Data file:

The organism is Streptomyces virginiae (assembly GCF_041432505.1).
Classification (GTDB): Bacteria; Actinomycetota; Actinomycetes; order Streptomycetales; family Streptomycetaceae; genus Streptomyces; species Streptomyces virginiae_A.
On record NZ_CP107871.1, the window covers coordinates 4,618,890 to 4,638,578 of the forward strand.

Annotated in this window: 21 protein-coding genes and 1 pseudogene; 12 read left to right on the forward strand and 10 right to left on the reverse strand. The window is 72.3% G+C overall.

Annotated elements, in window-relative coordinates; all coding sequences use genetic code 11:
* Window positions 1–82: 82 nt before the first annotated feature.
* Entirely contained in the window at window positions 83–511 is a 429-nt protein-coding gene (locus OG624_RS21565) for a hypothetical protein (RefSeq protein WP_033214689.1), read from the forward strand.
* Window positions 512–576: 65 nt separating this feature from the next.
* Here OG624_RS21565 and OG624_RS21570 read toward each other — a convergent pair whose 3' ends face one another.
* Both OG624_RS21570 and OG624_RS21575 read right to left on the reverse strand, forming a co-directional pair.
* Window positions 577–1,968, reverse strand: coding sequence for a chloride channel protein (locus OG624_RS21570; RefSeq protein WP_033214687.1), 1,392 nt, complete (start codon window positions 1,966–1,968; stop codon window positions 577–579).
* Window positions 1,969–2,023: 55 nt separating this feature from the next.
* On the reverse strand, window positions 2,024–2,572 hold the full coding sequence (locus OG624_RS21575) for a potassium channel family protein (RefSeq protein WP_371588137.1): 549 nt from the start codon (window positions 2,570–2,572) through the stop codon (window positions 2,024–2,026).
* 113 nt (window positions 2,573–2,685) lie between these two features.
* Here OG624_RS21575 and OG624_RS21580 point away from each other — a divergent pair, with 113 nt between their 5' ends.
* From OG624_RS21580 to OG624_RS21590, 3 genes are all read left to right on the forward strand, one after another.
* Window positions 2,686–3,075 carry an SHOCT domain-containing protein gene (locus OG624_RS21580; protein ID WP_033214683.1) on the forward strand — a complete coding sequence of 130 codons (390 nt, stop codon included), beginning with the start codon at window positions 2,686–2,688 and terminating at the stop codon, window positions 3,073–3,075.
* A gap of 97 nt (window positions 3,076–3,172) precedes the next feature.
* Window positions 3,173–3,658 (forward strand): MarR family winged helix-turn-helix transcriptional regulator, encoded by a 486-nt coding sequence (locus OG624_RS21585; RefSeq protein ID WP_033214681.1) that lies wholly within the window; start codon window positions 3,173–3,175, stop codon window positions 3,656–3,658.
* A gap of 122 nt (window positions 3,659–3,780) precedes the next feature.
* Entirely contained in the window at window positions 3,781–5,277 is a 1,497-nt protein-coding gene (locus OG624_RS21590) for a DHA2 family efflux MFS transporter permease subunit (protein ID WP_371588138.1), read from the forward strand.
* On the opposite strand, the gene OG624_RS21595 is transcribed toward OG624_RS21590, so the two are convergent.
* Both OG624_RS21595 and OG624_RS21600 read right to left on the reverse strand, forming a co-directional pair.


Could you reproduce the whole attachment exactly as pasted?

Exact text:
The organism is Streptomyces virginiae (assembly GCF_041432505.1).
Classification (GTDB): Bacteria; Actinomycetota; Actinomycetes; order Streptomycetales; family Streptomycetaceae; genus Streptomyces; species Streptomyces virginiae_A.
On record NZ_CP107871.1, the window covers coordinates 4,618,890 to 4,638,578 of the forward strand.

Annotated in this window: 21 protein-coding genes and 1 pseudogene; 12 read left to right on the forward strand and 10 right to left on the reverse strand. The window is 72.3% G+C overall.

Annotated elements, in window-relative coordinates; all coding sequences use genetic code 11:
* Window positions 1–82: 82 nt before the first annotated feature.
* Entirely contained in the window at window positions 83–511 is a 429-nt protein-coding gene (locus OG624_RS21565) for a hypothetical protein (RefSeq protein WP_033214689.1), read from the forward strand.
* Window positions 512–576: 65 nt separating this feature from the next.
* Here OG624_RS21565 and OG624_RS21570 read toward each other — a convergent pair whose 3' ends face one another.
* Both OG624_RS21570 and OG624_RS21575 read right to left on the reverse strand, forming a co-directional pair.
* Window positions 577–1,968, reverse strand: coding sequence for a chloride channel protein (locus OG624_RS21570; RefSeq protein WP_033214687.1), 1,392 nt, complete (start codon window positions 1,966–1,968; stop codon window positions 577–579).
* Window positions 1,969–2,023: 55 nt separating this feature from the next.
* On the reverse strand, window positions 2,024–2,572 hold the full coding sequence (locus OG624_RS21575) for a potassium channel family protein (RefSeq protein WP_371588137.1): 549 nt from the start codon (window positions 2,570–2,572) through the stop codon (window positions 2,024–2,026).
* 113 nt (window positions 2,573–2,685) lie between these two features.
* Here OG624_RS21575 and OG624_RS21580 point away from each other — a divergent pair, with 113 nt between their 5' ends.
* From OG624_RS21580 to OG624_RS21590, 3 genes are all read left to right on the forward strand, one after another.
* Window positions 2,686–3,075 carry an SHOCT domain-containing protein gene (locus OG624_RS21580; protein ID WP_033214683.1) on the forward strand — a complete coding sequence of 130 codons (390 nt, stop codon included), beginning with the start codon at window positions 2,686–2,688 and terminating at the stop codon, window positions 3,073–3,075.
* A gap of 97 nt (window positions 3,076–3,172) precedes the next feature.
* Window positions 3,173–3,658 (forward strand): MarR family winged helix-turn-helix transcriptional regulator, encoded by a 486-nt coding sequence (locus OG624_RS21585; RefSeq protein ID WP_033214681.1) that lies wholly within the window; start codon window positions 3,173–3,175, stop codon window positions 3,656–3,658.
* A gap of 122 nt (window positions 3,659–3,780) precedes the next feature.
* Entirely contained in the window at window positions 3,781–5,277 is a 1,497-nt protein-coding gene (locus OG624_RS21590) for a DHA2 family efflux MFS transporter permease subunit (protein ID WP_371588138.1), read from the forward strand.
* On the opposite strand, the gene OG624_RS21595 is transcribed toward OG624_RS21590, so the two are convergent.
* Both OG624_RS21595 and OG624_RS21600 read right to left on the reverse strand, forming a co-directional pair.